Party Like It’s 1896
The threat by second-generation neoconservative philosopher-tweeters, grotesque offspring of the John McCain-Lindsey Graham dyad, and extremely unctuous lobbyists to stomp out of the Republican convention and run a candidate of their own if the GOP nominates a bombastic critic of the Iraq War has me in a tizzy. (A state I have never before confessed to experiencing.)
On the one hand, the would-be bolters are the intellectual detritus of a rotting empire. But on the other, I’m all in favor of disrupting conventions, of walkouts and quixotism and vainglorious campaigns against insuperable odds. Born in the cradle of Anti-Masonry and just up the road from the birthplace of the anarcho-abolitionist Liberty Party, I’ve voted third party in every presidential election since my first in 1980, and I see no reason to stop now.
Past Republican defectors made their lonely runs as a matter of principle—mostly. Teddy Roosevelt was motivated by pique in 1912, but nobler were the courageous “Fighting Bob” La Follette in 1924; the renegade IRS commissioner T. Coleman Andrews—the most radical inductee of the Accounting Hall of Fame—who challenged Ike on the Independent States Rights ticket in 1956; the philosopher John Hospers, my wife’s mentor, the first Libertarian nominee, who when he told a USC colleague in 1972 that he was running for president was met with “President of the Faculty Council?”; and, of course, the cofounder of this magazine, for whom I cheerfully cast a ballot in 2000.
Though I didn’t actually cast it. When our daughter was young I’d bring her into the booth to pull the levers for me. (Those reliable and fraud-proof old mechanical lever machines, first employed in Lockport, New York, in 1892, were scrapped thanks to one of George W. Bush’s many crimes against federalism: the Help America Vote Act. Now we vote like dispirited children filling in circles on optical-scan sheets that call to mind the overhead projectors of junior high.)
Anyway, on Election Day 2000 a friend of our daughter’s, child of a Mexican farmworker, walked home from school with us. (I’ve no idea if the family is here legally and I don’t care.) I let the first-grader cast my vote for Pat Buchanan, just as our daughter pulled the lever for Harry Browne in 1996 and Ralph Nader in 2004. The peace candidates.
Petulant Romneyites unfurling the banner of War & Wall Street as they break from a Trump-led party would be in neither the romantic Old Right Buchanan nor the principled ideologue La Follette-Andrews-Hospers tradition.
There are superficial parallels, however, with the National Democrats (often called the Gold Democrats) of 1896, who could not abide the nomination of the Great Commoner, William Jennings Bryan. Advocates of sound money and classical liberalism—except when it came to busting the heads of strikers—they were, at their best, Grover Cleveland Democrats. At their worst… well, Princeton professor Woodrow Wilson was among their number.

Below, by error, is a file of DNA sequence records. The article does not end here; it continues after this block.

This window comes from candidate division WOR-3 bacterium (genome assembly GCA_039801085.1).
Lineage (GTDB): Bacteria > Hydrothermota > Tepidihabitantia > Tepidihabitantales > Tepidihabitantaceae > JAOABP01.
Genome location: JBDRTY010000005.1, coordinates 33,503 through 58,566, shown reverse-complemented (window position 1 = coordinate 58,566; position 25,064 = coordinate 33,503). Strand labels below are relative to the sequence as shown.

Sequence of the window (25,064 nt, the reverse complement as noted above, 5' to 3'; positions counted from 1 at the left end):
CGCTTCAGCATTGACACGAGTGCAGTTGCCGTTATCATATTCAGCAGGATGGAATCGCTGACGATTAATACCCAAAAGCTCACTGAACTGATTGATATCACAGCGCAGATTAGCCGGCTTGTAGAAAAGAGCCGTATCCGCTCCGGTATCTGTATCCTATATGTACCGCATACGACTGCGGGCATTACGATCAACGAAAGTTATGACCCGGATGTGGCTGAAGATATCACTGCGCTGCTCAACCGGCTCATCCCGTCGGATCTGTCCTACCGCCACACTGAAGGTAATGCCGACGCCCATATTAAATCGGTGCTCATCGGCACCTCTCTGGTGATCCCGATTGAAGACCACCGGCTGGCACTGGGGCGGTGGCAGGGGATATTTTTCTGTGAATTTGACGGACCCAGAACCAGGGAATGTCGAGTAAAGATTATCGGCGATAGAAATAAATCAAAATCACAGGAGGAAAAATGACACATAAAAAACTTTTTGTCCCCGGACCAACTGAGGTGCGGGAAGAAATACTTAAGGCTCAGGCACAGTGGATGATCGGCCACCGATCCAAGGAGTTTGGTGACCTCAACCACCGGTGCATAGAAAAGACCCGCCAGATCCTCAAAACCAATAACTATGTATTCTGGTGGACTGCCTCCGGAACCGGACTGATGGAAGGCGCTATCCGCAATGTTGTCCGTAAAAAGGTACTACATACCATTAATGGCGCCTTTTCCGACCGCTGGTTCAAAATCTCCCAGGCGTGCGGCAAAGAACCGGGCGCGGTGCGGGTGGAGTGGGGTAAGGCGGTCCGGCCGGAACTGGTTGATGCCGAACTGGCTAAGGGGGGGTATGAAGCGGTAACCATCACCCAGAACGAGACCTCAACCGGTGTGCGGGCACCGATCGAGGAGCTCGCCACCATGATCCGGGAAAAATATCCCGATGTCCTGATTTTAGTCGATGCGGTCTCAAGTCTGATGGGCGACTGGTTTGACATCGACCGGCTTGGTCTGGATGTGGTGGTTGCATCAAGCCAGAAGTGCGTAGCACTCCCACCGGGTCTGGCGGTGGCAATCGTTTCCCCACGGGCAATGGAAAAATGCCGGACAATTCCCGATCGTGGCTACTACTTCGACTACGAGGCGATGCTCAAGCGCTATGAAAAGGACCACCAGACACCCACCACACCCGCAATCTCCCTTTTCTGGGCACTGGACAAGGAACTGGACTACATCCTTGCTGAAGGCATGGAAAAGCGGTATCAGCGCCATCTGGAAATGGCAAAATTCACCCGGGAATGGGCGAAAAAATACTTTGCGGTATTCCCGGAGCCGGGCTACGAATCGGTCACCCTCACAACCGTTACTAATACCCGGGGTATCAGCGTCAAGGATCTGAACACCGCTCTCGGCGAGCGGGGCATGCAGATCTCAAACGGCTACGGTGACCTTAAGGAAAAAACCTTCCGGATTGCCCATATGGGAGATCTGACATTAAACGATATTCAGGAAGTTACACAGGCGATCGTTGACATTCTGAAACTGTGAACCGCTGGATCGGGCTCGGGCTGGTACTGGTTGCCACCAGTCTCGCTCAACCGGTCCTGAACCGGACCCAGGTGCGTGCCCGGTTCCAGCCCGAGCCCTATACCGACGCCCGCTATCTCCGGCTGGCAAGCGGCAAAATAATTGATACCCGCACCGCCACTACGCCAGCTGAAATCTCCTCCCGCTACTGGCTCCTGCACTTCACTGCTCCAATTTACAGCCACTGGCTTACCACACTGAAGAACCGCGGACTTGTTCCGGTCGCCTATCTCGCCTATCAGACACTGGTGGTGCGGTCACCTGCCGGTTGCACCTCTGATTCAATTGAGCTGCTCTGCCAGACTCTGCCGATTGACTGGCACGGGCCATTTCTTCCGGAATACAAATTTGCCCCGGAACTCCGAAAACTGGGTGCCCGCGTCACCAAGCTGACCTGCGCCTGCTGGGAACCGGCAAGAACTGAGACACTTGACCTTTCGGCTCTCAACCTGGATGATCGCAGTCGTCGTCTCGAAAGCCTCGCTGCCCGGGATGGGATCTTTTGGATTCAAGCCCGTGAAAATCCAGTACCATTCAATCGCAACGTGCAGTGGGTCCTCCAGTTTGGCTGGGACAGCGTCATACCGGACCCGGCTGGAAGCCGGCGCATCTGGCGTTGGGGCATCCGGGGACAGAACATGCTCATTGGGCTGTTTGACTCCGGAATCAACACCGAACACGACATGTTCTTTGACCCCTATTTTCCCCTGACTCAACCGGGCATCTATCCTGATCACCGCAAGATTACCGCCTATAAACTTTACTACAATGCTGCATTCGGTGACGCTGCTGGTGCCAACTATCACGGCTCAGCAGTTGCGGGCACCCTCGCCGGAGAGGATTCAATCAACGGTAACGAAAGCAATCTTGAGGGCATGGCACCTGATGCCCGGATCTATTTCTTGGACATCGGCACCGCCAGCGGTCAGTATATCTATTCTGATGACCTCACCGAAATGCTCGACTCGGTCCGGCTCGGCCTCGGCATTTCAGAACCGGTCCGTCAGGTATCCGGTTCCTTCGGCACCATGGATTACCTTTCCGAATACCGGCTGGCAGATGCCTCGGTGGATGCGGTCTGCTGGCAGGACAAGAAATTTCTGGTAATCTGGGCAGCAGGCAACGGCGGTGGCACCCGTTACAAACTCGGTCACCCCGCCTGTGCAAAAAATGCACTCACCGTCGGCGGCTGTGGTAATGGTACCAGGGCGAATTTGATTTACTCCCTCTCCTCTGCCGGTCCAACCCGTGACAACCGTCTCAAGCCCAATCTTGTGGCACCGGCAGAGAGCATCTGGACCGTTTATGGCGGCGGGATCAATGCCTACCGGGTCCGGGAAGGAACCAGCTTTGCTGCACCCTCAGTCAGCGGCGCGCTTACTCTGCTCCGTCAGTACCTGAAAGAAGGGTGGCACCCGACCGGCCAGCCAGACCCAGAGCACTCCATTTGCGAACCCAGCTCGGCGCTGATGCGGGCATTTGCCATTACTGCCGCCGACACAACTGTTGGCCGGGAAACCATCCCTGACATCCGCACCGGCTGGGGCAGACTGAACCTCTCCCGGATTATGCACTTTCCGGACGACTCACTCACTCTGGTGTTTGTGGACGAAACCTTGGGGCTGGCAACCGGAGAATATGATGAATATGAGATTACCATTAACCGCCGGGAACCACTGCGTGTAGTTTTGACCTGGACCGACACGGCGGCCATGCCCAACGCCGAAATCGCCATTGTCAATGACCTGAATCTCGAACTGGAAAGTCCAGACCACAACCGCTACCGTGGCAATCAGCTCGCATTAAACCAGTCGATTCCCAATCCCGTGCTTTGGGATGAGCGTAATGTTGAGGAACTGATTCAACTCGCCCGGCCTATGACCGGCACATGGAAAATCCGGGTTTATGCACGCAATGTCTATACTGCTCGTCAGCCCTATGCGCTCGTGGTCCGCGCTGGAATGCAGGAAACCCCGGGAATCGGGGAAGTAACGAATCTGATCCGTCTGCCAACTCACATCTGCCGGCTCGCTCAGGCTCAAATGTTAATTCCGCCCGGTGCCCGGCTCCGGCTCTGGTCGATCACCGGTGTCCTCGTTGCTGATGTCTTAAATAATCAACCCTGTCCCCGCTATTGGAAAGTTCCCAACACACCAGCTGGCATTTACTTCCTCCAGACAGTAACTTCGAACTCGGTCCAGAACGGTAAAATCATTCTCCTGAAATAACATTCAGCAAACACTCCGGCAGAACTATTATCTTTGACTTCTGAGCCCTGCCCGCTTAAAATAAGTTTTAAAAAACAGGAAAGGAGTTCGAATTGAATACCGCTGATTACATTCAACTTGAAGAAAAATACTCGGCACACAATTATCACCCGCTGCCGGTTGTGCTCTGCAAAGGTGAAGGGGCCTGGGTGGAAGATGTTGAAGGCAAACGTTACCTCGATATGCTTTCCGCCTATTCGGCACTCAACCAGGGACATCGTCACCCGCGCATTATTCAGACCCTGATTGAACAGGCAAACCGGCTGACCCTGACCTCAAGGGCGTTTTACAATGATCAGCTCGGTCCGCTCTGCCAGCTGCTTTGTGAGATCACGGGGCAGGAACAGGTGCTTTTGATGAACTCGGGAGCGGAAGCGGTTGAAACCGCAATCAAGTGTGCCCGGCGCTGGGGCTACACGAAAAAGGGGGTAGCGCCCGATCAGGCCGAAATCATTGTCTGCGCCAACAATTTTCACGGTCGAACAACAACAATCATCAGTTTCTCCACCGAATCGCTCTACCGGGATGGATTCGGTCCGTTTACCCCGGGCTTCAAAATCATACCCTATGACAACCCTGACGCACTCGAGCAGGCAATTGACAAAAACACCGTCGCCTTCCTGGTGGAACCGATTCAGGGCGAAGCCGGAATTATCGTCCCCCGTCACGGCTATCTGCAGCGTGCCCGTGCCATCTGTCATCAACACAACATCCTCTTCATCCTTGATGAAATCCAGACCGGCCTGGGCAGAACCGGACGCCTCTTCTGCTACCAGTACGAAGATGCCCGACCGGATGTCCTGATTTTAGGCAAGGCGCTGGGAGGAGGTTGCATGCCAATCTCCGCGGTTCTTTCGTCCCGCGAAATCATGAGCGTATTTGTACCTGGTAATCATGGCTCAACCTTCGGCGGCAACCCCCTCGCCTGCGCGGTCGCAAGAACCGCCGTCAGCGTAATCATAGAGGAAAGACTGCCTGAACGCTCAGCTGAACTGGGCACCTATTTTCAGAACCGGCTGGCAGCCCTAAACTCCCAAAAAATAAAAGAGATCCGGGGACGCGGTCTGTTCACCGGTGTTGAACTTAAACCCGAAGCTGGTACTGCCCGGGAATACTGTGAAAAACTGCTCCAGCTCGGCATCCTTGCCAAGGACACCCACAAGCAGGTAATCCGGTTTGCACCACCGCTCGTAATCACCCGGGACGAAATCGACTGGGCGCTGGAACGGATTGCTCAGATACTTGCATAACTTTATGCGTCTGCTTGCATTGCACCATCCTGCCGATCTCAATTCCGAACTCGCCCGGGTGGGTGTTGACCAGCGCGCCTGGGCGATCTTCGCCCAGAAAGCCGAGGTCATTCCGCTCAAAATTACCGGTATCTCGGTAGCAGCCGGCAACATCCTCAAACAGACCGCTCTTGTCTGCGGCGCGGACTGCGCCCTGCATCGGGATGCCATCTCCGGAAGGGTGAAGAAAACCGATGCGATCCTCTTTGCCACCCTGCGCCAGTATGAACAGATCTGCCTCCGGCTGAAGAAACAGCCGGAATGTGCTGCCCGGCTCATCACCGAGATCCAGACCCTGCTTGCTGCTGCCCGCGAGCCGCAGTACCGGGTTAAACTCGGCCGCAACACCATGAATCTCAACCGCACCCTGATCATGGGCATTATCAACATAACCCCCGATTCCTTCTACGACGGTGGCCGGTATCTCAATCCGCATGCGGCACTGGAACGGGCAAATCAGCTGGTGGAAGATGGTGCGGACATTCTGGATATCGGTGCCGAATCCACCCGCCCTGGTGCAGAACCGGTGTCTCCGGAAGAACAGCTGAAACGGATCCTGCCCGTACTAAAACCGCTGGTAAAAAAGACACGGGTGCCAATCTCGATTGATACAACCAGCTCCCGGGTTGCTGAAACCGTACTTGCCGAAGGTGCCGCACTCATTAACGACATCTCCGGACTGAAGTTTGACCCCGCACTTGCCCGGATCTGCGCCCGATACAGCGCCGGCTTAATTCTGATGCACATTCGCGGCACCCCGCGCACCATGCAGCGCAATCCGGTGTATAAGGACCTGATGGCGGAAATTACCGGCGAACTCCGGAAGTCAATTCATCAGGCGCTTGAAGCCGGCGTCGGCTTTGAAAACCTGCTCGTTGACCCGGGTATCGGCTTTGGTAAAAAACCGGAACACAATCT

The breakaway Democrats included genuinely distinguished figures such as Nation editor E.L. Godkin, Oswald Garrison Villard, and Charles Francis Adams Jr.: the antitheses of the Murdoch hirelings, Beltway Trotskyites, and dull trulls of Fox News who would serve as the press agents for whichever cadaver fronts the K Street Republicans.
In early September 1896 the rump Democrats nominated 79-year-old Illinois Senator John C. Palmer. Such a late convention was possible because access to the ballot had not yet been obstructed by the impermeable web of election laws and petition requirements soon to be woven by the American duopoly.
The National Democrats, who were mockingly dubbed the “McKinley Aid Society,” received funding from Republican sources hopeful that the genteel insurgents might pull enough Democratic votes from Bryan to tip marginal states to the GOP. Bryan urged the splinter party to adopt the owl as its emblem, for “It looks wise and does its work in the dark.”
The Mugwump media, fearful of Bryan’s agrarian radicalism and disdainful of McKinley’s protectionism, applauded the National Democrats. The Nation lauded them for being “in favor of giving the individual citizen the widest freedom to earn his living unhampered by a paternal government.” They were, as historians David and Linda Royster Beito note, the last gasp of the night-watchman state democracy.
Senator Palmer drew just shy of 1 percent of the vote nationally (133,357), with New Hampshire (4.2 percent) his best state. Democrats dissatisfied with Bryan voted for McKinley, not Palmer.
Romney-Ryan redux this November surely would outpoll the National Democrats of 1896 and might even match the breakaway liberal Republican John Anderson’s 7 percent tally in 1980. Perhaps they’d tilt the election to Hillary. If she—like McKinley—sheds the blood of foreigners and plants Old Glory in distant sands, they’ll call it a victory.